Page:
Take the ruler and measure a square on the paper, make sure that each of the sides is seven inches long. Next, draw a diagonal line from the bottom corner to the top, opposite corner. We’ll call this line, line one. This line turns the square into two large triangles.


The second line you’ll need to draw should be parallel to line one, but two inches away from where line one meets the top corner of the square.


Line three should start at the other bottom corner (the opposite of line one) and go through line one, like you’re going to make a big “X,” but stop at line two.


Next, draw a short, diagonal line from the point where lines three and two meet, down to line one. This should create a small triangle as well as a parallelogram.


The last line should start at the opposite side of line one, starting at line two and stopping at line three. This will create a square and one more triangle. Lastly, cut along the lines to separate the shapes.

Once you have cut out all of the different shapes, arrange them on the felt to make a person, or a house, or anything your imagination comes up with! Once you make one creation, you can easily rearrange and make new ones.


Can you fit the smaller shapes together to create one big shape?

How many different shapes are there? How many are the same shapes but different sizes?


Read more about shapes in our new book, The Shape Family Babies.

Buffalo’s most influential Bears!

In the small village of Point Lay, on the edge of Alaska, a teacher  snapped pictures of Kali as he was brought into their town, after being rescued from a den in the wild. She generously shared those pictures and stories with author Jennifer Keats Curtis which helped to make Kali’s Story take shape.

Luna and CaitlynAs Kali and Luna have become stars in Buffalo,  the kids of Point Lay and one class in particular have followed his journey. Author Jennifer Keats Curtis passed along a few questions to Kali and Luna’s keeper, Caitlyn. And she gives us the inside scoop on how these two bears have grown up and become  “a happy light for many, many people here!”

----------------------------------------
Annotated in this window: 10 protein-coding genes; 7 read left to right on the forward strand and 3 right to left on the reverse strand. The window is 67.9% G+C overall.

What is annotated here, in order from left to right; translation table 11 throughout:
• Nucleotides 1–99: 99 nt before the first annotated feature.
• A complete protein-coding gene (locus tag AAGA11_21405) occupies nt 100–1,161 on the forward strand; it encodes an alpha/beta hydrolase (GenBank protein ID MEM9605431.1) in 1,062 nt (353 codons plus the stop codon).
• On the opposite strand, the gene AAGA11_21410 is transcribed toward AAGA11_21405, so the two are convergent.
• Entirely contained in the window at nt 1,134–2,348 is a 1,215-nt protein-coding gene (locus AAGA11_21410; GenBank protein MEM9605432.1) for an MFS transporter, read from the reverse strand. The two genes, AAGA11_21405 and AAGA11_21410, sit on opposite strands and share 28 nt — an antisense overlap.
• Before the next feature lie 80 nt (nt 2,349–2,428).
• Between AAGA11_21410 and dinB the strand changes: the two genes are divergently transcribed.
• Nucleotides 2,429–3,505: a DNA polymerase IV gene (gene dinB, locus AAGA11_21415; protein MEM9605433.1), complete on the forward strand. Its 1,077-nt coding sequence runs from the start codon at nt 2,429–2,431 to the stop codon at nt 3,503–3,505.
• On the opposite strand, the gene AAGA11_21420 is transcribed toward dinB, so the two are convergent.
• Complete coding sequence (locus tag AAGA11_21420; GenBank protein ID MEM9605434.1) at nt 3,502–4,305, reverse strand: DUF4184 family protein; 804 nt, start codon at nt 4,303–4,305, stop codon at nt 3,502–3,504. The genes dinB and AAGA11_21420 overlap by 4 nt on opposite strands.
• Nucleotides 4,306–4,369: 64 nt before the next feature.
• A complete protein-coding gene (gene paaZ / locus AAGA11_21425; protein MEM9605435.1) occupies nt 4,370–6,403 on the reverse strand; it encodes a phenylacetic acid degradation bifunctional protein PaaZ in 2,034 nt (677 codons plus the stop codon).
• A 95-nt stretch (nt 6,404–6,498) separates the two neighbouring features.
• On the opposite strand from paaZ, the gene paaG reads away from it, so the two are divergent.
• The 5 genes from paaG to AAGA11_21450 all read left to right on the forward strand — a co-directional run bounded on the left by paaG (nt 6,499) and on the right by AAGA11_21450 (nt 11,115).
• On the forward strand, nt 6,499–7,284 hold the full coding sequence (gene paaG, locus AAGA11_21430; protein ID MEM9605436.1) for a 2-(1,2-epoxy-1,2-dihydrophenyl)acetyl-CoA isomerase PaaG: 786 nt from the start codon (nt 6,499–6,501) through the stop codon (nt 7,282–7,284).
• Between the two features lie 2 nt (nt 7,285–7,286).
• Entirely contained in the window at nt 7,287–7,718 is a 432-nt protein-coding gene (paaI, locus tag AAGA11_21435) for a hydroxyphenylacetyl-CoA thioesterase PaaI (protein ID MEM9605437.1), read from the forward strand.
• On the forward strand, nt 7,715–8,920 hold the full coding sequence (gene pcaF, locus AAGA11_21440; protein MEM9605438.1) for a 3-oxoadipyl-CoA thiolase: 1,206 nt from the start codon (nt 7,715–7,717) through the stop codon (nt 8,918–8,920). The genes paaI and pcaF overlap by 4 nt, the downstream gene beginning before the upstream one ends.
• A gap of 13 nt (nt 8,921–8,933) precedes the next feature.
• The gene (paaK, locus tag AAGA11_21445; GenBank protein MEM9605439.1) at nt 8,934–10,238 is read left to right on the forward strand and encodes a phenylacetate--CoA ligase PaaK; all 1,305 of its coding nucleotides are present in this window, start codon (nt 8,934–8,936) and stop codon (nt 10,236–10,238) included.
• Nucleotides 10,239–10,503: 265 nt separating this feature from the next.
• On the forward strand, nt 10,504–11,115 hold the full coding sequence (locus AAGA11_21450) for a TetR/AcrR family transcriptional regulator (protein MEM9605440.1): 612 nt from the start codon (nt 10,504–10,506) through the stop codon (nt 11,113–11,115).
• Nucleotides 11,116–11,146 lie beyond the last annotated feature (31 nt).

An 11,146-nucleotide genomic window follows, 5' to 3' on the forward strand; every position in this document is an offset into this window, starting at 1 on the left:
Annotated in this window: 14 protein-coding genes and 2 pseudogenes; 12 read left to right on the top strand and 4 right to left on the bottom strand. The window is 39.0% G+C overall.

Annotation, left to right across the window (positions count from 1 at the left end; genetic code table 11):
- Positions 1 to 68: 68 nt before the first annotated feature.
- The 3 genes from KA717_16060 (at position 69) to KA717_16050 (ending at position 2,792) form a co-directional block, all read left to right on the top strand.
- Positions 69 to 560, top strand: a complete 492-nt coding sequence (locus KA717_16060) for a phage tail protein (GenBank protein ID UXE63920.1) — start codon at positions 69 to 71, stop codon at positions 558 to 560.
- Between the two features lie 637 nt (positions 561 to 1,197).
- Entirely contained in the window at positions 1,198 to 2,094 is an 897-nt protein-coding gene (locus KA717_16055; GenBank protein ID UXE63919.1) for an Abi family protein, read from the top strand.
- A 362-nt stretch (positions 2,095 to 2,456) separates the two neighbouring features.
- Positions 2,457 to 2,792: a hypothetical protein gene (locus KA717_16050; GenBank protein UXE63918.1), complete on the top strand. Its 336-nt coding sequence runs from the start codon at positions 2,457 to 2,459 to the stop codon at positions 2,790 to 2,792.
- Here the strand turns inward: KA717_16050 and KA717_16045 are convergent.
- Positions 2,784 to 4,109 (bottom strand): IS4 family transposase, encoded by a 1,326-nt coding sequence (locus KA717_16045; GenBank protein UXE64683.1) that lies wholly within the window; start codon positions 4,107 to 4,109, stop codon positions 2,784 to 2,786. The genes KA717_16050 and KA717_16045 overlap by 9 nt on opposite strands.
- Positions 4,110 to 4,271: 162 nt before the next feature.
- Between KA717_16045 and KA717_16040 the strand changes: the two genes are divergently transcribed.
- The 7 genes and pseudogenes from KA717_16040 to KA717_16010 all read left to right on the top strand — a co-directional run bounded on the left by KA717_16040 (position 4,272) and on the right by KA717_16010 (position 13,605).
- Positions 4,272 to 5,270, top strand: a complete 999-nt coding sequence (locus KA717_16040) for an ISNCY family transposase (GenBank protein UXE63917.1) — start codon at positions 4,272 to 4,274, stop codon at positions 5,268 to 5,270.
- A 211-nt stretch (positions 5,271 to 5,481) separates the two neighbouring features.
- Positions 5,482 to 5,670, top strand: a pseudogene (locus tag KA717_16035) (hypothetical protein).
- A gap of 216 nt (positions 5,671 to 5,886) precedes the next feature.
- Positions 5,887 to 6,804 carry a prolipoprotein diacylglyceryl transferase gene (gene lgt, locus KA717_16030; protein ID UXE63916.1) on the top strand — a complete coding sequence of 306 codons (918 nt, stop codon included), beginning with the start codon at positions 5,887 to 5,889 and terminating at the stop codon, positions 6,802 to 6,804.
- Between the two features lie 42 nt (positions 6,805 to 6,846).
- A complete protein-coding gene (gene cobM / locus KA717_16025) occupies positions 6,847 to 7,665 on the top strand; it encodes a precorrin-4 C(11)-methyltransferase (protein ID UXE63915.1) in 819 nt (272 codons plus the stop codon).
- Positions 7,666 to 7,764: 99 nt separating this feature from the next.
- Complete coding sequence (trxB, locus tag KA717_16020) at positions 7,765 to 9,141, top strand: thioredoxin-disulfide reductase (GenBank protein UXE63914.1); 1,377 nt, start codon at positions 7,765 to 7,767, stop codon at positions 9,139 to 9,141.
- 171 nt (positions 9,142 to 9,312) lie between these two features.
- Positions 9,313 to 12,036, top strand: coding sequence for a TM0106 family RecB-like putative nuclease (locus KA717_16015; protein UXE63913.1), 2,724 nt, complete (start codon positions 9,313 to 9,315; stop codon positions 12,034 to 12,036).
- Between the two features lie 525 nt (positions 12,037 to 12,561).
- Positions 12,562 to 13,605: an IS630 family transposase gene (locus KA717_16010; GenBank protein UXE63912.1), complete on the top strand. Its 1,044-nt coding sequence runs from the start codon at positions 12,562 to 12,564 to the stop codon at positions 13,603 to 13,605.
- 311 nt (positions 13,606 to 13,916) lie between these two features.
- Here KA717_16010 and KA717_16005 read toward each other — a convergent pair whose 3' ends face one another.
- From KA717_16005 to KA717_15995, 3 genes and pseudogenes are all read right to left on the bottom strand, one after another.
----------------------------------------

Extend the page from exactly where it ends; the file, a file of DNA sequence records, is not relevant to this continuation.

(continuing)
Class: Is Kali getting along well with Luna?

Caitlyn: Kali and Luna are the best of friends!

When we initially put them together back in May (after Kali got here he spent a little time getting settled in) they spent a while being a little nervous around each other. Neither of them quite knew what to make of the other… but as soon as they realized that the other little white thing that was looking at them was actually something that would be able to play back, they fell in love!

Ever since then, all they do each and every day is play together. And after play time is over and they come inside off exhibit for the night, they can always be found snuggled up next to each other while they sleep.

Kali especially seemed to need Luna a lot when he first got here. She has always been a very confident bear, even when she was by herself. When Kali first arrived, he was a little unsure of everything. He had been through a lot in thefriends first few months of his life and seemed anxious.

After he was put together with Luna, he obviously found A LOT of comfort in her, and followed her everywhere. Now that he’s older and much more confident in himself, he will venture off and explore and play on his own sometimes. This is something we love to see, that means he’s a happy and well adjusted bear! Even though he will sometimes play by himself, like I said before, the majority of his time is spent playing and making big messes on exhibit with Luna.

Class: How big was he when he arrived at the zoo? How big is he now (and how much bigger than Luna)?

HeadShotCaitlyn: When Kali first got to the Buffalo Zoo, he was about 65 lbs. Believe it or not, now, he is about 450 lbs! It has only been about 10 months and he has gained almost 400 lbs!

Even though we estimate Luna to be about a month older than Kali is, Luna only weighs about 295 lbs.